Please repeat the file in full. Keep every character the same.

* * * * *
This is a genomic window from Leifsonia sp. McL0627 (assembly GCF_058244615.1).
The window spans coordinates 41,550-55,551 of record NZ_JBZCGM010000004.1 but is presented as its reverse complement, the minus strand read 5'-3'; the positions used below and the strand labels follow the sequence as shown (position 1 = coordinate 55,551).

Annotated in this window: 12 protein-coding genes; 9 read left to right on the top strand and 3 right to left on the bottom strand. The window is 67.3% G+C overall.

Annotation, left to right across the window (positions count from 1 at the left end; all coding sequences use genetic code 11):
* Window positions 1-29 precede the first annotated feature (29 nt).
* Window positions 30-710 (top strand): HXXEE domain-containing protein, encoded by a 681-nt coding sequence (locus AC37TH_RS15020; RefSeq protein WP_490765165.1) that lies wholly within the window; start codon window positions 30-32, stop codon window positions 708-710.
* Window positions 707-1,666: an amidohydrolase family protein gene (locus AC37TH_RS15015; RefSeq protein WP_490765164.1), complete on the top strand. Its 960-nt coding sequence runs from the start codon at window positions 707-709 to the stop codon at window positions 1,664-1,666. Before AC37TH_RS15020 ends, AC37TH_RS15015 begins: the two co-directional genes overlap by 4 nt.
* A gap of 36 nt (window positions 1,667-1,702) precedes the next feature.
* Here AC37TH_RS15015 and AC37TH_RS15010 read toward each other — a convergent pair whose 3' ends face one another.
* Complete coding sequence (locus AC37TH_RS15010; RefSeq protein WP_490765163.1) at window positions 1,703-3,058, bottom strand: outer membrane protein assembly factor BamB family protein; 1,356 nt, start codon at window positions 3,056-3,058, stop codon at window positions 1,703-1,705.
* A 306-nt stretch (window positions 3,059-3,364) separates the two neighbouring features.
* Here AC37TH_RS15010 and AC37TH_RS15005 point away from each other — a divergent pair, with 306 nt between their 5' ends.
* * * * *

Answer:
This is a genomic window from Leifsonia sp. McL0627 (assembly GCF_058244615.1).
The window spans coordinates 41,550-55,551 of record NZ_JBZCGM010000004.1 but is presented as its reverse complement, the minus strand read 5'-3'; the positions used below and the strand labels follow the sequence as shown (position 1 = coordinate 55,551).

Annotated in this window: 12 protein-coding genes; 9 read left to right on the top strand and 3 right to left on the bottom strand. The window is 67.3% G+C overall.

Annotation, left to right across the window (positions count from 1 at the left end; all coding sequences use genetic code 11):
* Window positions 1-29 precede the first annotated feature (29 nt).
* Window positions 30-710 (top strand): HXXEE domain-containing protein, encoded by a 681-nt coding sequence (locus AC37TH_RS15020; RefSeq protein WP_490765165.1) that lies wholly within the window; start codon window positions 30-32, stop codon window positions 708-710.
* Window positions 707-1,666: an amidohydrolase family protein gene (locus AC37TH_RS15015; RefSeq protein WP_490765164.1), complete on the top strand. Its 960-nt coding sequence runs from the start codon at window positions 707-709 to the stop codon at window positions 1,664-1,666. Before AC37TH_RS15020 ends, AC37TH_RS15015 begins: the two co-directional genes overlap by 4 nt.
* A gap of 36 nt (window positions 1,667-1,702) precedes the next feature.
* Here AC37TH_RS15015 and AC37TH_RS15010 read toward each other — a convergent pair whose 3' ends face one another.
* Complete coding sequence (locus AC37TH_RS15010; RefSeq protein WP_490765163.1) at window positions 1,703-3,058, bottom strand: outer membrane protein assembly factor BamB family protein; 1,356 nt, start codon at window positions 3,056-3,058, stop codon at window positions 1,703-1,705.
* A 306-nt stretch (window positions 3,059-3,364) separates the two neighbouring features.
* Here AC37TH_RS15010 and AC37TH_RS15005 point away from each other — a divergent pair, with 306 nt between their 5' ends.